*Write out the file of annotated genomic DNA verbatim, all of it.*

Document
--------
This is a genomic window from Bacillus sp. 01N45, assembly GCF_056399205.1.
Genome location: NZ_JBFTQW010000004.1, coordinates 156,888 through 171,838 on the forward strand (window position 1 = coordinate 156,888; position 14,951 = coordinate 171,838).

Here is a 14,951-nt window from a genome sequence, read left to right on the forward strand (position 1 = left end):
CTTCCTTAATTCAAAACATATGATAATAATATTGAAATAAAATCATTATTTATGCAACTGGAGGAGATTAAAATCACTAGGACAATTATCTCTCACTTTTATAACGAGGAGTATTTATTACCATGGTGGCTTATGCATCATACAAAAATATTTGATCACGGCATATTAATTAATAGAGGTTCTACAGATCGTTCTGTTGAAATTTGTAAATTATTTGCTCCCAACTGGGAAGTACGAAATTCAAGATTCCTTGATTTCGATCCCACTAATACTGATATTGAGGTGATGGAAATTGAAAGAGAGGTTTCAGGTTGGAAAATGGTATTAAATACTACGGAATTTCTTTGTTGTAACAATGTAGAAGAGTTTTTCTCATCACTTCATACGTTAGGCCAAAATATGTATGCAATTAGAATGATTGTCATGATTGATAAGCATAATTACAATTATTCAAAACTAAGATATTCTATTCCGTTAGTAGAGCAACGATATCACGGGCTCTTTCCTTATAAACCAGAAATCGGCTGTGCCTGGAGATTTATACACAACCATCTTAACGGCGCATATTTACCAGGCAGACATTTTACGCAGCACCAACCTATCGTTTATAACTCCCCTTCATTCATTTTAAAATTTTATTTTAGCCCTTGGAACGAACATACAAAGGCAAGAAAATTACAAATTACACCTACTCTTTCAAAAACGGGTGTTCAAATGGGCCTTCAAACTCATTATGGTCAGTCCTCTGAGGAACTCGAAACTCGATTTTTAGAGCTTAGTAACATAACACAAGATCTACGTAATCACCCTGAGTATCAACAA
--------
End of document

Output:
This is a genomic window from Bacillus sp. 01N45, assembly GCF_056399205.1.
Genome location: NZ_JBFTQW010000004.1, coordinates 156,888 through 171,838 on the forward strand (window position 1 = coordinate 156,888; position 14,951 = coordinate 171,838).

Here is a 14,951-nt window from a genome sequence, read left to right on the forward strand (position 1 = left end):
CTTCCTTAATTCAAAACATATGATAATAATATTGAAATAAAATCATTATTTATGCAACTGGAGGAGATTAAAATCACTAGGACAATTATCTCTCACTTTTATAACGAGGAGTATTTATTACCATGGTGGCTTATGCATCATACAAAAATATTTGATCACGGCATATTAATTAATAGAGGTTCTACAGATCGTTCTGTTGAAATTTGTAAATTATTTGCTCCCAACTGGGAAGTACGAAATTCAAGATTCCTTGATTTCGATCCCACTAATACTGATATTGAGGTGATGGAAATTGAAAGAGAGGTTTCAGGTTGGAAAATGGTATTAAATACTACGGAATTTCTTTGTTGTAACAATGTAGAAGAGTTTTTCTCATCACTTCATACGTTAGGCCAAAATATGTATGCAATTAGAATGATTGTCATGATTGATAAGCATAATTACAATTATTCAAAACTAAGATATTCTATTCCGTTAGTAGAGCAACGATATCACGGGCTCTTTCCTTATAAACCAGAAATCGGCTGTGCCTGGAGATTTATACACAACCATCTTAACGGCGCATATTTACCAGGCAGACATTTTACGCAGCACCAACCTATCGTTTATAACTCCCCTTCATTCATTTTAAAATTTTATTTTAGCCCTTGGAACGAACATACAAAGGCAAGAAAATTACAAATTACACCTACTCTTTCAAAAACGGGTGTTCAAATGGGCCTTCAAACTCATTATGGTCAGTCCTCTGAGGAACTCGAAACTCGATTTTTAGAGCTTAGTAACATAACACAAGATCTACGTAATCACCCTGAGTATCAACAA